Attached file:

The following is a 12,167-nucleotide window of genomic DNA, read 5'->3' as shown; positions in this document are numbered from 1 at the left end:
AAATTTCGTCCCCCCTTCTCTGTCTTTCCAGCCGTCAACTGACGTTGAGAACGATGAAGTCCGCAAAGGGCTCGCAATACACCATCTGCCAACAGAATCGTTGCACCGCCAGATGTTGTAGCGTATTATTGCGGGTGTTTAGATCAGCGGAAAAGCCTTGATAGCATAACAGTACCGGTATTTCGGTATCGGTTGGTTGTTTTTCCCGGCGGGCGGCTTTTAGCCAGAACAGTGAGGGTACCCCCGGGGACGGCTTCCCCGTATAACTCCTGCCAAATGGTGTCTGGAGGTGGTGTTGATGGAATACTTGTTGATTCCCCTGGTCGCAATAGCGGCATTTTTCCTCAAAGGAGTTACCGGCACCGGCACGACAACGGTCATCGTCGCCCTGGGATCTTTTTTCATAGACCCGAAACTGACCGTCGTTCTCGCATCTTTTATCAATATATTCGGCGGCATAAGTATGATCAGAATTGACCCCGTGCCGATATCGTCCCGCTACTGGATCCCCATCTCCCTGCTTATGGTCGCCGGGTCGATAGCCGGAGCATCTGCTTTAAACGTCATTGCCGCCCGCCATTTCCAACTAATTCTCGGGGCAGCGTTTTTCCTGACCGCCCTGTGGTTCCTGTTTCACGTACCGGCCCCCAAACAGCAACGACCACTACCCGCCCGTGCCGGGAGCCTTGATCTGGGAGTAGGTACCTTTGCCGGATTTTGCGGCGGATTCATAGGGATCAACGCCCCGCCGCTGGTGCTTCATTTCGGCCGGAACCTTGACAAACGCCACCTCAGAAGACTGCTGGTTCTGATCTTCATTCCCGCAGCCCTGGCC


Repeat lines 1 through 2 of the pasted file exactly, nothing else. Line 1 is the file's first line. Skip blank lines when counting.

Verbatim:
The following is a 12,167-nucleotide window of genomic DNA, read 5'->3' as shown; positions in this document are numbered from 1 at the left end:
AAATTTCGTCCCCCCTTCTCTGTCTTTCCAGCCGTCAACTGACGTTGAGAACGATGAAGTCCGCAAAGGGCTCGCAATACACCATCTGCCAACAGAATCGTTGCACCGCCAGATGTTGTAGCGTATTATTGCGGGTGTTTAGATCAGCGGAAAAGCCTTGATAGCATAACAGTACCGGTATTTCGGTATCGGTTGGTTGTTTTTCCCGGCGGGCGGCTTTTAGCCAGAACAGTGAGGGTACCCCCGGGGACGGCTTCCCCGTATAACTCCTGCCAAATGGTGTCTGGAGGTGGTGTTGATGGAATACTTGTTGATTCCCCTGGTCGCAATAGCGGCATTTTTCCTCAAAGGAGTTACCGGCACCGGCACGACAACGGTCATCGTCGCCCTGGGATCTTTTTTCATAGACCCGAAACTGACCGTCGTTCTCGCATCTTTTATCAATATATTCGGCGGCATAAGTATGATCAGAATTGACCCCGTGCCGATATCGTCCCGCTACTGGATCCCCATCTCCCTGCTTATGGTCGCCGGGTCGATAGCCGGAGCATCTGCTTTAAACGTCATTGCCGCCCGCCATTTCCAACTAATTCTCGGGGCAGCGTTTTTCCTGACCGCCCTGTGGTTCCTGTTTCACGTACCGGCCCCCAAACAGCAACGACCACTACCCGCCCGTGCCGGGAGCCTTGATCTGGGAGTAGGTACCTTTGCCGGATTTTGCGGCGGATTCATAGGGATCAACGCCCCGCCGCTGGTGCTTCATTTCGGCCGGAACCTTGACAAACGCCACCTCAGAAGACTGCTGGTTCTGATCTTCATTCCCGCAGCCCTGGCC